More than 5,000 anti-abortion advocates attended the second annual Pennsylvania March for Life in Harrisburg on Sept. 19, 2022. This was the first official state March in the nation since the Roe v. Wade reversal.

HARRISBURG – As he finished marching around the State Capitol, Thaddeus Zielinski, 67, a resident of Chinchilla, said he was “thrilled” by the size of the crowd at the second annual Pennsylvania March for Life.

“I was very impressed, especially for a state march or gathering,” Zielinski said. “I’ve been to Washington, D.C. for the March for Life numerous years and I was very impressed with the Harrisburg March – thrilled actually – and I hope we send a clear message into the Capitol to the governor and whoever the next governor may be.”

More than 5,000 anti-abortion advocates filled the Capitol steps on Sept. 19, 2022, sprawling out onto the complex lawn and even onto North 3rd Street. It was the first official state March in the nation since the U.S. Supreme Court overturned Roe v. Wade.

Churches from across the Diocese of Scranton had a strong presence at the 2022 March for Life. Numerous buses traveled from nearly every corner of the diocese, including Towanda, Scranton, Wilkes-Barre, Hazleton, Williamsport and Pocono Pines.

“Love life, choose life,” the Most Reverend Nelson J. Perez, Archbishop of Philadelphia, said as he welcomed the large crowd to an outdoor rally immediately before the march.

Other speakers included Ann McElhinney, producer and co-writer of the film “Gosnell – The Untold Story of America’s Biggest Serial Killer,” Jeanne Mancini, president of the national March for Life, and former U.S. Senate candidate Kathy Barnette.

Barnette told the crowd she is the byproduct of rape and her mother was just 11 at the time she was conceived.

Zach Houston, left, a sophomore at Marywood University, takes a photo with Bishop Joseph C. Bambera and Jordan Cook, a senior at Marywood, at the second annual PA March for Life. (Photos/Eric Deabill)

“I am grateful that there were adults in the room, adults with a mind, with a heart,” Barnette said. “My grandmother couldn’t spell her name but she had enough sense to know that what was growing in my mother’s womb was not a broomstick and was not a clump of cells but a human. It was a life!”

Barnette’s story touched Mike Kilmer of Wyalusing, who arrived at the March for Life on a bus with 35 other people from the Towanda, Wyalusing and Dushore areas.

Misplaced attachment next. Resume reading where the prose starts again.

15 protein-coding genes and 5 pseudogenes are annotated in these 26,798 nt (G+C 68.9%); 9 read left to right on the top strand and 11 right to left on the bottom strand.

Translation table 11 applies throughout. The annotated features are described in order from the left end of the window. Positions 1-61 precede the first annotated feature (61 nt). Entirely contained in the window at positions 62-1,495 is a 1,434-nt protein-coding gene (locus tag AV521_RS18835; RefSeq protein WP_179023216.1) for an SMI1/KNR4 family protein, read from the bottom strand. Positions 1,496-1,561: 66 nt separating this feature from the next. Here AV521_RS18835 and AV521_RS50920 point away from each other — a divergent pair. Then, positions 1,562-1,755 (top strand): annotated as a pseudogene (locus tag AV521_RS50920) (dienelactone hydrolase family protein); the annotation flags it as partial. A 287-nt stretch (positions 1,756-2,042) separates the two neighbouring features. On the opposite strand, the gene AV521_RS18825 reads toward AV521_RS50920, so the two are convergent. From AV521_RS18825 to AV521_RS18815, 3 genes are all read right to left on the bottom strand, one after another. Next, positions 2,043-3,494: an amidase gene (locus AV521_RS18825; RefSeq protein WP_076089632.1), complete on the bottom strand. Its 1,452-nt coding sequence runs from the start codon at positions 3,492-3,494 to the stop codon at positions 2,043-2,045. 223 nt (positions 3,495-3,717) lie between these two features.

“Her story is like wow,” Kilmer exclaimed. “I know there were a lot of tears in the audience. What a powerful story. She wouldn’t be here if people subscribed to the theory, ‘Oh, you were raped, so you should abort your baby.’”

Many families and schoolchildren – including students from Holy Redeemer High School, The University of Scranton and Marywood University – attended the second annual Pennsylvania March for Life. They joined many Republican lawmakers who have proposed anti-abortion legislation in the GOP-controlled General Assembly.

“A lot of our representatives should be paying attention. We’ve noticed that several of the representatives won’t even acknowledge the fact that we’re out here and you can see that there are thousands of people. How can you ignore that?” Alex Piechocki, a resident of Towanda and parishioner at Saints Peter & Paul Parish, asked.

Carol Carroll organized a bus trip from Luzerne County’s Back Mountain with the assistance of a Social Justice Grant from the Diocesan Annual Appeal. That meant dozens of parishioners from Gate of Heaven Parish and Our Lady of Victory Parish could attend the March for Life.

“This year’s March was definitely bigger than last year. There was a lot more excitement too. It was great,” Carroll said.

“We’ve now got to go home and spread the word, not only to be here in Harrisburg but be in our communities and in our churches,” her fellow parishioner, Nancy Restaino, added.

Attending the March for Life on Sept. 19, 2022, from Holy Redeemer High School in Wilkes-Barre was, from left: Jeff Passetti, Sophia Fiedorczyk, Marcus Fiedorczyk, Lukas Kachinko and Megan Martin.

Pennsylvania remains a state where abortions are still legal through the end of the 23rd week of pregnancy and allowed after only in cases of life or health endangerment.

Meanwhile, other states are passing laws or implementing restrictions on abortion in the post-Roe era where the legality of abortion is left up to each state.

The Most Reverend Joseph C. Bambera, Bishop of Scranton, attended this year’s March for Life in Harrisburg. He also concelebrated the 1:30 p.m. Mass at Saint Patrick’s Cathedral in Harrisburg which was attended by hundreds of people, including many from the Scranton area.

“It is a great testimony and witness to the fact that at the heart of the belief of so many of our Catholics is this incredible respect for human life and it’s really consoling to me to see our people be willing to stand on what they believe and be willing to profess it so boldly,” the bishop said.